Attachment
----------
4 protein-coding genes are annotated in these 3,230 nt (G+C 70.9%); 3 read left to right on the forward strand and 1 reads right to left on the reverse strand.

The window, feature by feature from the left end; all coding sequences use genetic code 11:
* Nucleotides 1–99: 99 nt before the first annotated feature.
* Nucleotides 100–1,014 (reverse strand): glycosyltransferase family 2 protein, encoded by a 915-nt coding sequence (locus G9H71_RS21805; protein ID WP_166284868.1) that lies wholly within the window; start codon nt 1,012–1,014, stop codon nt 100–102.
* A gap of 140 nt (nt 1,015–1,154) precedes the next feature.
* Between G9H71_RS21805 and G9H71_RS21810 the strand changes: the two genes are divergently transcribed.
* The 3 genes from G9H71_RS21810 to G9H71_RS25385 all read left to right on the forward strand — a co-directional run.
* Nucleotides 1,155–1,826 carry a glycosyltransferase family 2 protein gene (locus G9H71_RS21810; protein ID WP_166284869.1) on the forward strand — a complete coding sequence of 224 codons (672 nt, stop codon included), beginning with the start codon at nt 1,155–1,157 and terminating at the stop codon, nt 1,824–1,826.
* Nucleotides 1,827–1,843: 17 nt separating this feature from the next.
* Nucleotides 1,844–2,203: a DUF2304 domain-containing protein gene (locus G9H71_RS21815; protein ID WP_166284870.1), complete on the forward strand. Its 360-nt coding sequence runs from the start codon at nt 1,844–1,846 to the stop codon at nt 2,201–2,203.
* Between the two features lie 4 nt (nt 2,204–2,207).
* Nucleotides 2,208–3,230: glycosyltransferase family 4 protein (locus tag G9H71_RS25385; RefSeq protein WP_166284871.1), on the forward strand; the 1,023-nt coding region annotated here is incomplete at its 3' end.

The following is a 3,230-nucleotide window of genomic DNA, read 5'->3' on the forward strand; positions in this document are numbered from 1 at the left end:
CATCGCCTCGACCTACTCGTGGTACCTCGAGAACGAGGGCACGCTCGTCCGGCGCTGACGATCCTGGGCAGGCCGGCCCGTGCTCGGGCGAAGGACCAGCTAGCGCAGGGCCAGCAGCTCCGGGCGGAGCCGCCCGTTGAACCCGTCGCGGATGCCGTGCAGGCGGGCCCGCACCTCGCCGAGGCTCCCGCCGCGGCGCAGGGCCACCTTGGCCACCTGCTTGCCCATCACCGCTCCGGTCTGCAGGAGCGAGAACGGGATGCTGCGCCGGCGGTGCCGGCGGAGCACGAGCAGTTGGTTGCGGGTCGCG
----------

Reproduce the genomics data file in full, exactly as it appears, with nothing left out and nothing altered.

4 protein-coding genes are annotated in these 3,230 nt (G+C 70.9%); 3 read left to right on the forward strand and 1 reads right to left on the reverse strand.

The window, feature by feature from the left end; all coding sequences use genetic code 11:
* Nucleotides 1–99: 99 nt before the first annotated feature.
* Nucleotides 100–1,014 (reverse strand): glycosyltransferase family 2 protein, encoded by a 915-nt coding sequence (locus G9H71_RS21805; protein ID WP_166284868.1) that lies wholly within the window; start codon nt 1,012–1,014, stop codon nt 100–102.
* A gap of 140 nt (nt 1,015–1,154) precedes the next feature.
* Between G9H71_RS21805 and G9H71_RS21810 the strand changes: the two genes are divergently transcribed.
* The 3 genes from G9H71_RS21810 to G9H71_RS25385 all read left to right on the forward strand — a co-directional run.
* Nucleotides 1,155–1,826 carry a glycosyltransferase family 2 protein gene (locus G9H71_RS21810; protein ID WP_166284869.1) on the forward strand — a complete coding sequence of 224 codons (672 nt, stop codon included), beginning with the start codon at nt 1,155–1,157 and terminating at the stop codon, nt 1,824–1,826.
* Nucleotides 1,827–1,843: 17 nt separating this feature from the next.
* Nucleotides 1,844–2,203: a DUF2304 domain-containing protein gene (locus G9H71_RS21815; protein ID WP_166284870.1), complete on the forward strand. Its 360-nt coding sequence runs from the start codon at nt 1,844–1,846 to the stop codon at nt 2,201–2,203.
* Between the two features lie 4 nt (nt 2,204–2,207).
* Nucleotides 2,208–3,230: glycosyltransferase family 4 protein (locus tag G9H71_RS25385; RefSeq protein WP_166284871.1), on the forward strand; the 1,023-nt coding region annotated here is incomplete at its 3' end.

The following is a 3,230-nucleotide window of genomic DNA, read 5'->3' on the forward strand; positions in this document are numbered from 1 at the left end:
CATCGCCTCGACCTACTCGTGGTACCTCGAGAACGAGGGCACGCTCGTCCGGCGCTGACGATCCTGGGCAGGCCGGCCCGTGCTCGGGCGAAGGACCAGCTAGCGCAGGGCCAGCAGCTCCGGGCGGAGCCGCCCGTTGAACCCGTCGCGGATGCCGTGCAGGCGGGCCCGCACCTCGCCGAGGCTCCCGCCGCGGCGCAGGGCCACCTTGGCCACCTGCTTGCCCATCACCGCTCCGGTCTGCAGGAGCGAGAACGGGATGCTGCGCCGGCGGTGCCGGCGGAGCACGAGCAGTTGGTTGCGGGTCGCG